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Introduction

 

'Cafés' by Abdulkareem Kasid, published by The Many Press

Abdulkarim Kasid, poet, essayist and translator, was born in Basra in 1946. He left Iraq in1978 and from 1980 to 1990 he lived and worked in Damascus. He is now settled in London with his two children. He has translated Prévert, Rimbaud and Saint-John-Perse into Arabic, while translations of his own work have recently been appearing in magazines in this country. The Many Press has published this pamphlet of his poetry, the first extensive representation of his work in English. John Welch is the publisher; below is his introduction to the collection.

John Welch

Abdulkareem Kasid is well-known in the Arab world as a poet, essayist and
translator; in total he has published around forty books. He was born in 1946 in Iraq, in the city of Basra, and graduated in Philosophy from Damascus University in 1967, at the age of 21. He has taught Psychology and Arabic literature in both Iraq and in Algeria. He obtained an MA in translation from the University of Westminster, London in 1995.

It was in 1978 that Abdulkareem left Iraq and fled to Kuwait. To avoid being found and sent back he left Kuwait for Yemen, where he settled in Aden and worked as an editor of the New Yemeni Culture magazine. He was living close to the house in which Rimbaud lived – appropriately enough as he has translated Rimbaud into Arabic. Between 1980 and 1990 he lived and worked in Damascus. He currently lives in London with his two children, following the death of his wife in January 2002. His poetry first appeared in English in Anthology of Translated Arabic Poetry (1987, Columbia University Press), and in Iraqi Poetry Today (2003, King’s College, London). He has since been published in Banipal, the London-based journal that present a wide range of Arabic literature, prose and poetry, in English translation. He is also featured in the Dictionary of Contemporary Arabic Authors, published in 1985 in English and German.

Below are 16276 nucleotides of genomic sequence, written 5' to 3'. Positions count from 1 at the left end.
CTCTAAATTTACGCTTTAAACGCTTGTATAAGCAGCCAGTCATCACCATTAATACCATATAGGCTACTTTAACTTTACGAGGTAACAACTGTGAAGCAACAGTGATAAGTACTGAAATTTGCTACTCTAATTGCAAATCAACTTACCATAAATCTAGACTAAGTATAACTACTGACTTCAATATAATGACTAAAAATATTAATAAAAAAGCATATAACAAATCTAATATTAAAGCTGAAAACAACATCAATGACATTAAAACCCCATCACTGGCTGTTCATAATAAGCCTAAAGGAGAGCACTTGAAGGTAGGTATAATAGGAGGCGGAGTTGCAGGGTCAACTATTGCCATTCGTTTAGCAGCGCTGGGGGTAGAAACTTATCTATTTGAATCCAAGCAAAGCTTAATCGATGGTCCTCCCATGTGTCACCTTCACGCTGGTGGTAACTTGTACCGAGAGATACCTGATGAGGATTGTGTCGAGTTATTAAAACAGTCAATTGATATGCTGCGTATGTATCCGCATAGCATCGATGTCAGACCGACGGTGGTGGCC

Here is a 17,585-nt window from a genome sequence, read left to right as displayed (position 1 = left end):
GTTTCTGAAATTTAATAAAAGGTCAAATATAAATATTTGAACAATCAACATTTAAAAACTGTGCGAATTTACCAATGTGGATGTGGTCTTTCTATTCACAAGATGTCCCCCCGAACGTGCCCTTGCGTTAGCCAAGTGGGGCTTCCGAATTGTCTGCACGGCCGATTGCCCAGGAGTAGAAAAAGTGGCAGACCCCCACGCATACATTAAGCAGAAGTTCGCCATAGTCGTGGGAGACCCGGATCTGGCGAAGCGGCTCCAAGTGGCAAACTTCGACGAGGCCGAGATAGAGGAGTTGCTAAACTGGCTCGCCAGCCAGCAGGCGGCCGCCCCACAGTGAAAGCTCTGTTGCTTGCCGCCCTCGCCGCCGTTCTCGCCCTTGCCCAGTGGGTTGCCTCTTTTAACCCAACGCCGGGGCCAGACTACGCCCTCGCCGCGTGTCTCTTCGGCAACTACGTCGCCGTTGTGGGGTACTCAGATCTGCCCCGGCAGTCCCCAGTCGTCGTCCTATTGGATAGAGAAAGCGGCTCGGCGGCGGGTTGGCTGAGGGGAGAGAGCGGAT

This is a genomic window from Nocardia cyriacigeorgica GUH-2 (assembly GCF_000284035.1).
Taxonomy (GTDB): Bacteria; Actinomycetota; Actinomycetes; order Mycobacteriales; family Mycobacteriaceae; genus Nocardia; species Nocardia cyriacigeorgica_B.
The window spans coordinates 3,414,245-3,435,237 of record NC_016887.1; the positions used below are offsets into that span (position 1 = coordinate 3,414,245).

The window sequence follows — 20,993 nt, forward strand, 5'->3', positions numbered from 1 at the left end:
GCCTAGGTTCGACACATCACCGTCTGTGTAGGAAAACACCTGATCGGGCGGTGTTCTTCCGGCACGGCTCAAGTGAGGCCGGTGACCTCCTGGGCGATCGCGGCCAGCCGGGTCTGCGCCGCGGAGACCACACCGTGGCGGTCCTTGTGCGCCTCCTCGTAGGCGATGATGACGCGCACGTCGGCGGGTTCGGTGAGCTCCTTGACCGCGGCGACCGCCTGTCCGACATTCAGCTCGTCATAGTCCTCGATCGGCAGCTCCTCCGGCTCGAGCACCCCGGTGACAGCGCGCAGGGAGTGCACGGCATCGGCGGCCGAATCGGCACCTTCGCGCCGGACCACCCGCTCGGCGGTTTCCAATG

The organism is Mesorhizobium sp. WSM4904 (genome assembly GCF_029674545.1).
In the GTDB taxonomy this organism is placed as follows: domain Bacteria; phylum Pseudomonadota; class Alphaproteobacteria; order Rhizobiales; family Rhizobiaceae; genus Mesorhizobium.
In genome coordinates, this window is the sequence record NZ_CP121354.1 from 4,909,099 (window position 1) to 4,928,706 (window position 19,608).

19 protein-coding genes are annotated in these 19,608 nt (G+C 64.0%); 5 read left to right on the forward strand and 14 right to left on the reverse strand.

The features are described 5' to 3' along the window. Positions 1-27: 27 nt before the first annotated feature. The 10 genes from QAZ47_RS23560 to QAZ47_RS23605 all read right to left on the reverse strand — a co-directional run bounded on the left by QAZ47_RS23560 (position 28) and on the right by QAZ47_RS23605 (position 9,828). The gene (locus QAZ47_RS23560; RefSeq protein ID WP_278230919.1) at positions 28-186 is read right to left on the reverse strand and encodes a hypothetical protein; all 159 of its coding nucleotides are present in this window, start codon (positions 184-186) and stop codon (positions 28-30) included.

In 2006 he worked on A Soldier’s Tale, a version of Stravinsky’s opera transposed to an Iraqi setting and performed at the Old Vic Theatre in London in 2006. Translations of his work have been appearing recently in a variety of print and online journals in the UK. As well as Rimbaud, his translations from French include Paroles by Jacques Prevert , Anabase by Saint-John Perse , and Papiers by Ritsos, which he translated from French into Arabic.

Abdulkareem Kasid is part of that Arab diaspora which carries on a rich and varied
cultural life in this country but which only sporadically comes into more general view. A collection by another London-based Iraqi exiled in London, Songs of the TiredGuard by Buland al-Haidari, appeared way back in 1977. It was translated by
Abdullah al-Udhari, who published it with his own TR Press. Al-Haidari died in 1995. Still resident in London is Saadi Youssef, whose selected poems Without an Alphabet Without a Face, translated by Khaled Mattawa, appeared from the American publisher Graywolf Press in 2002 and in 2011 Carcanet published Plague Lands by Fawzi Karim.

It is inevitable that all these poets should reflect from time to time their country’s recent history. The café as a site of sociability and meeting place for writers features in Fawzi Karim’s work. Here in this sequence the short sections have, paradoxically in view of the underlying subject matter, a certain lightness of touch, but always edged with darkness. ‘Windows’ in a similar way treats its themes of oppression, nostalgia and flight in a manner that is both oblique and enigmatic.

A Note On The Translations in 'Cafés'

Translating poetry today is often a collaborative affair. The sequence ‘Cafés’ was
translated into French by Kader Rabia and into Amazighe, the language of the Berber people, by Sonia Lounis. I made an English version of the French which was then worked on in close consultation with the poet. ‘Windows’ was translated by the poet working with his daughter Sara Halub. This version was then worked on by David Kuhrt, again in close collaboration with the poet.

Note: Copies of this chapbook can be obtained from The Many Press, 15 Norcott Road, London N16 7BJ priced at £3.50 post free.

 

Copyright © John Welch, 2013